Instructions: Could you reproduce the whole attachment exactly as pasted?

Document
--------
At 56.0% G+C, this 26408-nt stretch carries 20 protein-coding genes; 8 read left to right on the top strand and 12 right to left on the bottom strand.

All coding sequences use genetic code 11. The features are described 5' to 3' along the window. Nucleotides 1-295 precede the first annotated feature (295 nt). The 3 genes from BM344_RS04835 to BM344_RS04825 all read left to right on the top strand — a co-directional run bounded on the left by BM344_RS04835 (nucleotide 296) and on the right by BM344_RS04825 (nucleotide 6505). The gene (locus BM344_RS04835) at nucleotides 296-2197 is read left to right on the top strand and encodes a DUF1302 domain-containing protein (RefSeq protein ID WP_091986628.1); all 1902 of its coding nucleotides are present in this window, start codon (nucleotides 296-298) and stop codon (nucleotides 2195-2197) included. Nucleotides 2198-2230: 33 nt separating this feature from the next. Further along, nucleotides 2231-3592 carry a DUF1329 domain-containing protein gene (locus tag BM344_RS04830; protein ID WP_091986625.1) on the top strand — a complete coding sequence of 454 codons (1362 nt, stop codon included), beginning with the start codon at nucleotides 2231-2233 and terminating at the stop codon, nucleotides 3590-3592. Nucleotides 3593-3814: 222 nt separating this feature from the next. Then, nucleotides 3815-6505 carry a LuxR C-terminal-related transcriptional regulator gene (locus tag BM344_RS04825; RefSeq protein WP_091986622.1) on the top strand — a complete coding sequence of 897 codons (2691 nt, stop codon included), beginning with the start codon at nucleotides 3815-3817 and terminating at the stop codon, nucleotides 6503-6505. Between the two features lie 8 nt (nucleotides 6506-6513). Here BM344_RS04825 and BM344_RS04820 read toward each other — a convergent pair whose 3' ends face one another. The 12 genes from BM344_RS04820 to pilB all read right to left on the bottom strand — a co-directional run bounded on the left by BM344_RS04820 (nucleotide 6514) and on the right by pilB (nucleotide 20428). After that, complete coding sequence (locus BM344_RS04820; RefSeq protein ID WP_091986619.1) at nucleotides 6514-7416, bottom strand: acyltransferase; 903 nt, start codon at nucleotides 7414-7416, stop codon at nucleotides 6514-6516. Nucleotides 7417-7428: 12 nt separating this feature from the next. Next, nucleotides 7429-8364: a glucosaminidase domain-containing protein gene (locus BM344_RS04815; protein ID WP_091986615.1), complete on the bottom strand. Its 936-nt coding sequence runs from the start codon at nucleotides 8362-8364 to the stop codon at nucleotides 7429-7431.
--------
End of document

At 56.0% G+C, this 26408-nt stretch carries 20 protein-coding genes; 8 read left to right on the top strand and 12 right to left on the bottom strand.

All coding sequences use genetic code 11. The features are described 5' to 3' along the window. Nucleotides 1-295 precede the first annotated feature (295 nt). The 3 genes from BM344_RS04835 to BM344_RS04825 all read left to right on the top strand — a co-directional run bounded on the left by BM344_RS04835 (nucleotide 296) and on the right by BM344_RS04825 (nucleotide 6505). The gene (locus BM344_RS04835) at nucleotides 296-2197 is read left to right on the top strand and encodes a DUF1302 domain-containing protein (RefSeq protein ID WP_091986628.1); all 1902 of its coding nucleotides are present in this window, start codon (nucleotides 296-298) and stop codon (nucleotides 2195-2197) included. Nucleotides 2198-2230: 33 nt separating this feature from the next. Further along, nucleotides 2231-3592 carry a DUF1329 domain-containing protein gene (locus tag BM344_RS04830; protein ID WP_091986625.1) on the top strand — a complete coding sequence of 454 codons (1362 nt, stop codon included), beginning with the start codon at nucleotides 2231-2233 and terminating at the stop codon, nucleotides 3590-3592. Nucleotides 3593-3814: 222 nt separating this feature from the next. Then, nucleotides 3815-6505 carry a LuxR C-terminal-related transcriptional regulator gene (locus tag BM344_RS04825; RefSeq protein WP_091986622.1) on the top strand — a complete coding sequence of 897 codons (2691 nt, stop codon included), beginning with the start codon at nucleotides 3815-3817 and terminating at the stop codon, nucleotides 6503-6505. Between the two features lie 8 nt (nucleotides 6506-6513). Here BM344_RS04825 and BM344_RS04820 read toward each other — a convergent pair whose 3' ends face one another. The 12 genes from BM344_RS04820 to pilB all read right to left on the bottom strand — a co-directional run bounded on the left by BM344_RS04820 (nucleotide 6514) and on the right by pilB (nucleotide 20428). After that, complete coding sequence (locus BM344_RS04820; RefSeq protein ID WP_091986619.1) at nucleotides 6514-7416, bottom strand: acyltransferase; 903 nt, start codon at nucleotides 7414-7416, stop codon at nucleotides 6514-6516. Nucleotides 7417-7428: 12 nt separating this feature from the next. Next, nucleotides 7429-8364: a glucosaminidase domain-containing protein gene (locus BM344_RS04815; protein ID WP_091986615.1), complete on the bottom strand. Its 936-nt coding sequence runs from the start codon at nucleotides 8362-8364 to the stop codon at nucleotides 7429-7431.